Cannonball Read 5, Book 8: The Song of Achilles by Madeline Miller

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So here’s the thing. I’m permanently scarred by Wolfgang Petersen. We all remember the first trailer for Troy, don’t we? More specifically, everyone remembers the final shot of that trailer, the seemingly endless pull back revealing more and more ships sailing for Troy. And then the film was a giant steaming pile of crap. So when I read about this book, the idea of it (the legend of Achilles, retold in modern prose) was that trailer shot. And I was so loath to read it, in case it ended up being, well, Troy. 

I need not have worried. The Song of Achilles is told in the first person by Patroclus, who is exiled to Achilles’ father’s kingdom after killing another boy by accident. He admires Achilles from afar until a friendship begins. The friendship deepens into a love affair and after a few blissfully happy years, as we all know, Paris kidnaps Helen and starts A Really Big War.

Since Miller rightly assumes we all know how that war ends, the actual battles that take place are barely mentioned. The focus is firmly on the fallout of it, along with the effect it has on Patroclus and Achilles. It is absolutely wondrous. The language is blunt, straightforward yet somehow so evocative. The unwavering loyalty between the two boys, as they become men, is gorgeously told. The ending we all know is coming still breaks your heart. This was the perfect antidote to Petersen’s travesty. Delightful.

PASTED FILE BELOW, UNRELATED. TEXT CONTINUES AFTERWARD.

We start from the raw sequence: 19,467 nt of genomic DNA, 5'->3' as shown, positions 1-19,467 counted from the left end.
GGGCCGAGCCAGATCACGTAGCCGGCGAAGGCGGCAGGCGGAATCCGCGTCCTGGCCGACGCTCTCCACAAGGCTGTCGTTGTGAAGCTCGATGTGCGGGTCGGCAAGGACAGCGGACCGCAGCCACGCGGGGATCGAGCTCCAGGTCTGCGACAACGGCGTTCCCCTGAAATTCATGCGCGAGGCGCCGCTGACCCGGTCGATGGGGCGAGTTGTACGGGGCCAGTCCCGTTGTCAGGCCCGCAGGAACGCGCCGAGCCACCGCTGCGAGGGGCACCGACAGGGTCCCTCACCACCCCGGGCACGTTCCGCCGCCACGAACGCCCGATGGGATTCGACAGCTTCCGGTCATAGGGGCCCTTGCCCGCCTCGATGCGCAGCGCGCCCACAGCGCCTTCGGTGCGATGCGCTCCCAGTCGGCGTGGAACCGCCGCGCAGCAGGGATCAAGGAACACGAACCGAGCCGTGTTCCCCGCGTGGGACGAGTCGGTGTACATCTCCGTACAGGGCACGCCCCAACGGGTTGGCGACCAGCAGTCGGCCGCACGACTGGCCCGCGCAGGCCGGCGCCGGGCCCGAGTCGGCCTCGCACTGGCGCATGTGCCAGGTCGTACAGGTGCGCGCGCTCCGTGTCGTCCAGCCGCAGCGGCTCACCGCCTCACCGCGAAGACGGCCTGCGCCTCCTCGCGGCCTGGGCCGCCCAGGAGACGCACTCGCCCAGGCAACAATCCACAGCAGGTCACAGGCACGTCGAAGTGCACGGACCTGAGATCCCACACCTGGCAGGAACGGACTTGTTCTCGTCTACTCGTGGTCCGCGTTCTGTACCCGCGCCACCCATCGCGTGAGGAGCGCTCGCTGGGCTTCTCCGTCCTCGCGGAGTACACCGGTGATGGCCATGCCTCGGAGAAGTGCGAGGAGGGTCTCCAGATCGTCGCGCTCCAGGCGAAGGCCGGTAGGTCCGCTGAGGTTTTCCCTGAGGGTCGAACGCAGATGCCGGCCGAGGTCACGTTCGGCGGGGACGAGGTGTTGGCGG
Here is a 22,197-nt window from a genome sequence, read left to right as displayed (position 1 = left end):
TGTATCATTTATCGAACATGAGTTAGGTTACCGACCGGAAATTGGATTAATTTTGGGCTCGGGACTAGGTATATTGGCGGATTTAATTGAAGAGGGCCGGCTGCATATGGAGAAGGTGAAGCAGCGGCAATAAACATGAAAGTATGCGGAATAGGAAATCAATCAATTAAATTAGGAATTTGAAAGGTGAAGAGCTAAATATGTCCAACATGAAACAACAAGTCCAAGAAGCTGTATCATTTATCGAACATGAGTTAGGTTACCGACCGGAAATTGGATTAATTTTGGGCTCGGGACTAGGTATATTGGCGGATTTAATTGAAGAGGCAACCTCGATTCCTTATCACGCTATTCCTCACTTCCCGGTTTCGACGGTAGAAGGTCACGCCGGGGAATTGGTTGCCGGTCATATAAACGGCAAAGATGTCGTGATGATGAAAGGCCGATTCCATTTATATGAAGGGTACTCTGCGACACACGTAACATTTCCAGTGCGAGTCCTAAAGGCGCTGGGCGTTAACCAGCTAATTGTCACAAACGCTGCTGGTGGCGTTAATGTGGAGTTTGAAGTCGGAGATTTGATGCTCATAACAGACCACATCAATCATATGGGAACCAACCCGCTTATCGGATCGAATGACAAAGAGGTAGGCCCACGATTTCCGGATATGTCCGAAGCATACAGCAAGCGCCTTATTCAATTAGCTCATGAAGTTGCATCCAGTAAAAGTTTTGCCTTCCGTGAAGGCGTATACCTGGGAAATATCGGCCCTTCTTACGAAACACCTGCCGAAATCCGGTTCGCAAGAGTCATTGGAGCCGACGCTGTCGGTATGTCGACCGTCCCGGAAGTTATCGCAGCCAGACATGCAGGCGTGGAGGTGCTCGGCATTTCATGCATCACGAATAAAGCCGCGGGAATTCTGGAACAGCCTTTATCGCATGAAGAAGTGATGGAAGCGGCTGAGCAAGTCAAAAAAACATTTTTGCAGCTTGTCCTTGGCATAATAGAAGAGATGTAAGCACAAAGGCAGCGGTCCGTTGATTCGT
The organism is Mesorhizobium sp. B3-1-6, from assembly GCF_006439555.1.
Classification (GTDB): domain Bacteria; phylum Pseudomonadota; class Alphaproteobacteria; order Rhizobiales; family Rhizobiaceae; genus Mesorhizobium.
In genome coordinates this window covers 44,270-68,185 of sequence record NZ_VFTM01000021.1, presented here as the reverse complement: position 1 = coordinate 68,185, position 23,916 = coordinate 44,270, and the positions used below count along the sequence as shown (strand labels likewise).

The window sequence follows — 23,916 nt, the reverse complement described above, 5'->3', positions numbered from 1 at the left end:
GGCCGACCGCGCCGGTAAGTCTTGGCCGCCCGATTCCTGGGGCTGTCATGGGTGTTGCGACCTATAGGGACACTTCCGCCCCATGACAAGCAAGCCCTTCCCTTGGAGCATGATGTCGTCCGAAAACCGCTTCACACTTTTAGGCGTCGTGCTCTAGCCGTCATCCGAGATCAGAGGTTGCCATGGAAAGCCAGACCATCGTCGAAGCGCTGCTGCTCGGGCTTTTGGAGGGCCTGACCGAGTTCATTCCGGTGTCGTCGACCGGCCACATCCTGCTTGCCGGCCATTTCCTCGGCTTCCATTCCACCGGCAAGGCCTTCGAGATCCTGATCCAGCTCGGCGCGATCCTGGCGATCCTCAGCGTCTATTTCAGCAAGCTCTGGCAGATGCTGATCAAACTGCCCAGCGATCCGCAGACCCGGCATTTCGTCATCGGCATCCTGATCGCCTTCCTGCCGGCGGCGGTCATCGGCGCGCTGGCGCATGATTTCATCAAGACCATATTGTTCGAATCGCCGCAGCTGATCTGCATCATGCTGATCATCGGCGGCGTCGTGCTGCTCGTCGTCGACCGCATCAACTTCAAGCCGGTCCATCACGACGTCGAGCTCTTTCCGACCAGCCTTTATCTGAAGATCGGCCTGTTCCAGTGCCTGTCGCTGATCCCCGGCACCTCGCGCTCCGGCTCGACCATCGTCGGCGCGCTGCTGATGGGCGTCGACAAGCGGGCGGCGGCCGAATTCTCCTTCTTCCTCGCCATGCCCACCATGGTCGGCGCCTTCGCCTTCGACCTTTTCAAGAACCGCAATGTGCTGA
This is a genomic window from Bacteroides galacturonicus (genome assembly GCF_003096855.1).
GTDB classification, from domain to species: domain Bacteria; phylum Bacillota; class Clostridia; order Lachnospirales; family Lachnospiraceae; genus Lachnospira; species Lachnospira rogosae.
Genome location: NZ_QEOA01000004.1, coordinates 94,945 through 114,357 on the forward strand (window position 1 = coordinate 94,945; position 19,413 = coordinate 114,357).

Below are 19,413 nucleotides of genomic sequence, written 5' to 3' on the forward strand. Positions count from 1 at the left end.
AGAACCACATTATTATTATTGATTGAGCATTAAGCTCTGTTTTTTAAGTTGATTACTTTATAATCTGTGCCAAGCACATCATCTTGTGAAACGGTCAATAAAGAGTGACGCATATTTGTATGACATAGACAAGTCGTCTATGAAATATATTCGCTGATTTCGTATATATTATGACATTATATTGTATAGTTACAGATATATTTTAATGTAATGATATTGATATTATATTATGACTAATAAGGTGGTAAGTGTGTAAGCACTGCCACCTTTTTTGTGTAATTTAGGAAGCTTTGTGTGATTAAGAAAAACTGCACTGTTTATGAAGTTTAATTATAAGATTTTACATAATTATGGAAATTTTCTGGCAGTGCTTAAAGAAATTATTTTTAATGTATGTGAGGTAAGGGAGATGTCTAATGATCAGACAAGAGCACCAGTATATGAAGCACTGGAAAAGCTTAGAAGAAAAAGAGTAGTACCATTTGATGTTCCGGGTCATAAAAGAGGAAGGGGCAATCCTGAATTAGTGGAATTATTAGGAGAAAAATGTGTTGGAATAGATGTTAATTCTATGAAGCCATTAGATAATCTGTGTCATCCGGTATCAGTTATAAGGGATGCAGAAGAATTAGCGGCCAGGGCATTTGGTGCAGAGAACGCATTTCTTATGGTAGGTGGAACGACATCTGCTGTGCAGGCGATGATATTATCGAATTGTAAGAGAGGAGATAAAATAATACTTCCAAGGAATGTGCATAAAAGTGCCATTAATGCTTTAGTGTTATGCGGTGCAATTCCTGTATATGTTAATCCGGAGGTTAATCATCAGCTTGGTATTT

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4 thoughts on “Cannonball Read 5, Book 8: The Song of Achilles by Madeline Miller

  1. Pingback: Popcultureboy’s #CBR5 Review #08: The Song of Achilles by Madeline Miller | Cannonball Read V

  2. I’ve heard so many good things about this book. I really want to read it. You made it sound great as well. : ) I do like that she doesn’t really go into the battle because she assumes we’ve all heard about it by now.

  3. It spends a fair chunk of time dealing with the war caused by Helen’s kidnapping, but it focuses almost entirely on the day to day stuff with the camps, the medics, all the stuff that is not normally dwelt on.

  4. I agree, this book is fantastic. After finishing it I spent time looking for another brilliant retelling of Greek mythology, to no avail. I only hope the authors next book is as good as this one.

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